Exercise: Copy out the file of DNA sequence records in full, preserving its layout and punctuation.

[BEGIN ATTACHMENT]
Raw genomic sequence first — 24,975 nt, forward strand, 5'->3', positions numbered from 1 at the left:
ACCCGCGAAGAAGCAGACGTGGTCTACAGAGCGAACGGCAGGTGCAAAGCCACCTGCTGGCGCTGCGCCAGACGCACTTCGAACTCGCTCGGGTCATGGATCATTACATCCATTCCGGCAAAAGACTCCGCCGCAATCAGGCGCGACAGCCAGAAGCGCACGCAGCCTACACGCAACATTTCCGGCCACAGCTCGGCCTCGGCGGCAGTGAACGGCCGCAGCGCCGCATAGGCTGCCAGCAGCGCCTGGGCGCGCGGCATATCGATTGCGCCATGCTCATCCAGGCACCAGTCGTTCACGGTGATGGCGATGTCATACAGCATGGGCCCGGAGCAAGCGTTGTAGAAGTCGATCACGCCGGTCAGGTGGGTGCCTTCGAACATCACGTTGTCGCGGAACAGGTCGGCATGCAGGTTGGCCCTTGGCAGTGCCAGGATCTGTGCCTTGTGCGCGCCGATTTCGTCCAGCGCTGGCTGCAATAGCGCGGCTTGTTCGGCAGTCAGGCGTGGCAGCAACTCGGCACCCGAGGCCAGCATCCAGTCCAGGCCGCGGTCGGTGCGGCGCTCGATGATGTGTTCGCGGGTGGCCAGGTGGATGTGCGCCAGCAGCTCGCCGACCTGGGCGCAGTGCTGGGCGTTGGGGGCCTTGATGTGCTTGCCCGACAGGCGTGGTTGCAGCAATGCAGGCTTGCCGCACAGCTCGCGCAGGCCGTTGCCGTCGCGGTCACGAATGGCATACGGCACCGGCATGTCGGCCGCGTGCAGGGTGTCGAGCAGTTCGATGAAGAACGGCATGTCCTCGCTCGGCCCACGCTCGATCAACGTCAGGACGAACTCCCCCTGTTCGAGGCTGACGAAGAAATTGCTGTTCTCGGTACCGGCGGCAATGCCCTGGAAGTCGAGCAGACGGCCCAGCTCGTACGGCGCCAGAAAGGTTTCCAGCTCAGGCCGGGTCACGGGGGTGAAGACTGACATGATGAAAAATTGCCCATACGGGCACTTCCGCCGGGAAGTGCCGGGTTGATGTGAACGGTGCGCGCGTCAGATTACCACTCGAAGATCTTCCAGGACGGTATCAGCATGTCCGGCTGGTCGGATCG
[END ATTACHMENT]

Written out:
Raw genomic sequence first — 24,975 nt, forward strand, 5'->3', positions numbered from 1 at the left:
ACCCGCGAAGAAGCAGACGTGGTCTACAGAGCGAACGGCAGGTGCAAAGCCACCTGCTGGCGCTGCGCCAGACGCACTTCGAACTCGCTCGGGTCATGGATCATTACATCCATTCCGGCAAAAGACTCCGCCGCAATCAGGCGCGACAGCCAGAAGCGCACGCAGCCTACACGCAACATTTCCGGCCACAGCTCGGCCTCGGCGGCAGTGAACGGCCGCAGCGCCGCATAGGCTGCCAGCAGCGCCTGGGCGCGCGGCATATCGATTGCGCCATGCTCATCCAGGCACCAGTCGTTCACGGTGATGGCGATGTCATACAGCATGGGCCCGGAGCAAGCGTTGTAGAAGTCGATCACGCCGGTCAGGTGGGTGCCTTCGAACATCACGTTGTCGCGGAACAGGTCGGCATGCAGGTTGGCCCTTGGCAGTGCCAGGATCTGTGCCTTGTGCGCGCCGATTTCGTCCAGCGCTGGCTGCAATAGCGCGGCTTGTTCGGCAGTCAGGCGTGGCAGCAACTCGGCACCCGAGGCCAGCATCCAGTCCAGGCCGCGGTCGGTGCGGCGCTCGATGATGTGTTCGCGGGTGGCCAGGTGGATGTGCGCCAGCAGCTCGCCGACCTGGGCGCAGTGCTGGGCGTTGGGGGCCTTGATGTGCTTGCCCGACAGGCGTGGTTGCAGCAATGCAGGCTTGCCGCACAGCTCGCGCAGGCCGTTGCCGTCGCGGTCACGAATGGCATACGGCACCGGCATGTCGGCCGCGTGCAGGGTGTCGAGCAGTTCGATGAAGAACGGCATGTCCTCGCTCGGCCCACGCTCGATCAACGTCAGGACGAACTCCCCCTGTTCGAGGCTGACGAAGAAATTGCTGTTCTCGGTACCGGCGGCAATGCCCTGGAAGTCGAGCAGACGGCCCAGCTCGTACGGCGCCAGAAAGGTTTCCAGCTCAGGCCGGGTCACGGGGGTGAAGACTGACATGATGAAAAATTGCCCATACGGGCACTTCCGCCGGGAAGTGCCGGGTTGATGTGAACGGTGCGCGCGTCAGATTACCACTCGAAGATCTTCCAGGACGGTATCAGCATGTCCGGCTGGTCGGATCG